Tuesday 150127

Shoulder Press 1-1-1-1-1
Push Press 3-3-3-3-3
Push Jerk 5-5-5-5-5

Compare to: 140930

Post weights to BTWB

This is what great body position on the double under looks like.

This is what great body position on the double under looks like.

The below is an old school post from the Verve Blog.  It’s original publish date was in 2009, but what was true then is still true now.  Enjoy! 

How will you make the most of your 15 lifts today? Start at a relatively light weight and build to a max weight by the final round of each movement. For instance, when you have completed four rounds of the push press, you should have already matched your previous PR (personal record). Now is the time to attempt a heavier lift to establish a new PR. Sometimes you have it, sometimes you don’t. But, it’s always a disappointment leaving for the day thinking you had a little more in you.

The pressing movements share similar set-ups:feet under the hips with the weight in the heels, knees and hips both extended and locked at the start, lumbar curve established and ribcage locked down into the abdominals, with the elbows in front of the bar and the bar resting on the shelf created by the shoulders.

The execution is different with all three, but the end result is the same: bar overhead (over the scapula), elbows locked out, and shoulders pressing up into the ears. Not reaching this position means not executing the movement fully – missed lift. Form good habits from the get-go and finish the movements to the best of your flexibility (yes, we realize shoulder flexibility is an issue, but it is correctable).

Common errors that we see: bad set-up. If your set-up is less than perfect then so will your lift – do your due diligence. Floating ribcage – remember the scene in the Empire Strikes Back when Hans Solo was frozen in carbonate? While it probably sucks to be frozen, you would have an excellent platform to push from. If you unlock that ribcage, your torso will hinge on your lower back, which decreases your pushing potential. Lastly, we often see athletes push around their heads, rather than a straight line. Push out and guess what? Nothing is supporting that bar – just the air below it. Keep the bar over your center of mass and you will have a powerful lift.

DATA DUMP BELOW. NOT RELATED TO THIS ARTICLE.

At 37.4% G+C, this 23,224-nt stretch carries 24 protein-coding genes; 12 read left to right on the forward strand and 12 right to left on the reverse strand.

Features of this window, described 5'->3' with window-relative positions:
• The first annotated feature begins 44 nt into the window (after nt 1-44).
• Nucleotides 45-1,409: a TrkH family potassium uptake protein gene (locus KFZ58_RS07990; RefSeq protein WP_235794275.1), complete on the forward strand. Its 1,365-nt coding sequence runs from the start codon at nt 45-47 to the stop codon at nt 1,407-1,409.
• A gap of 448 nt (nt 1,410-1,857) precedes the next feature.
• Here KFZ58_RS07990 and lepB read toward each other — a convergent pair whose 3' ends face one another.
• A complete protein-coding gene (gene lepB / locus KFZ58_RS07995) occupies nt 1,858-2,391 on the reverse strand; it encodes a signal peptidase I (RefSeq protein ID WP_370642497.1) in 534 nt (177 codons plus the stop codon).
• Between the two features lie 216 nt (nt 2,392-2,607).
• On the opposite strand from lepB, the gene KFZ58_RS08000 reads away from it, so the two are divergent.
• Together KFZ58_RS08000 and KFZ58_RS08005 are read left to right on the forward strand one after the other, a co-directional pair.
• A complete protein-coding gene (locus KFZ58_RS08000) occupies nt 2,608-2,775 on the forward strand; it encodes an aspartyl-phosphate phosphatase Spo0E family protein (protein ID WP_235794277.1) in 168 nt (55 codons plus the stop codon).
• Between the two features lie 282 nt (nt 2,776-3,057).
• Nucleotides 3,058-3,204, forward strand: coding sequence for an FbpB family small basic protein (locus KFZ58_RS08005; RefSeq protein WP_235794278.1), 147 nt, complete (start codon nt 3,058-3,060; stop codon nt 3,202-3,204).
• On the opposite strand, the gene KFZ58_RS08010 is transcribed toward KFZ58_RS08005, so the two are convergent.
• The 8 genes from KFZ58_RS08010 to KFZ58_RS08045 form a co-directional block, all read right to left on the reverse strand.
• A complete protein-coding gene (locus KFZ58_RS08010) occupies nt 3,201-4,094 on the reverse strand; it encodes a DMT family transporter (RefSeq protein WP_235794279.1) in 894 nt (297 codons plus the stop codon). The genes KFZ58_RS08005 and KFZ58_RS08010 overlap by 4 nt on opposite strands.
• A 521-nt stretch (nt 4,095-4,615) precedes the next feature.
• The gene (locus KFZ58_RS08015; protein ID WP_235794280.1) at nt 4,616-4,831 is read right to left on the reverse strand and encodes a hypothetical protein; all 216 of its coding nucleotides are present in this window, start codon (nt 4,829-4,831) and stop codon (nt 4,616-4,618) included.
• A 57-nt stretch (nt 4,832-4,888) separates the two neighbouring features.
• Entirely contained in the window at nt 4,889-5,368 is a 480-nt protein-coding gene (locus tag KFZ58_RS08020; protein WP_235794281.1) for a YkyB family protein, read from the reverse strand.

Lift heavy.  The goal should be to go up each lift.  That means your first push press set should be heavier than your last shoulder press set, same for the push jerk vs. the push press.  Get some! 

 

Monday 150126

For time:
100 Double unders
10-8-6-4-2
10-20-30-40-50
Power cleans
Ab mat sit ups
100 Double unders

Post score to BTW.

Howard.

Howard.

2 Ways To Bulletproof the Freestanding Handstand

Similar to getting the muscle up or the perfect snatch, the infamous freestanding handstand is another “holy grail” of movement in the CrossFit World.

The following is a post by Breaking Muscle. You can check out the entire article here.

The handstand is a symbol of body integration and impressive control. But one of the hardest parts is learning how to do it unsupported, with good technique. In order to improve, focus on basic progressions and the minute details that will add up to big changes.

Two steps that will accelerate your learning process are:

  1. Use the frogstand position to sharpen the strength and control in your fingers.
  2. Build up slowly to a freestanding handstand by kicking up gradually, legs scissored.

 The frogstand is an excellent bodyweight hold to hone your fine motor skills. To perform the frogstand:  

  1. Sink into a deep squat and place your palms on the ground in between your feet, so that your triceps press against the insides of your knees. 
  2. When you push your feet off the ground, learn to use your fingers and wrists to manipulate the pressure and stay in the hold. This rudder-like use of your hands will be key in the freestanding handstand.

To begin the true handstand:

  1. Place your palms on the ground again, arms fully extended.
  2. Instead of haphazardly kicking up, first swing one leg like a pendulum, keeping it straight. You want to fall short rather than overshoot and land on your back. Keep your legs scissored apart – you’re still trying to find balance in this step. 
  3. Aim to progressively get closer and closer to the vertical position, but with your legs still apart. 

When you are fully upright, use your fingertips to keep your balance as you slowly move your legs together. By this point, you will have learned vital skills that will make your hard-earned handstand bulletproof. 

 

Sunday 150125

Tabata This!

Tabata row
Rest 1 minute
Tabata squat
Rest 1 minute
Tabata pull-up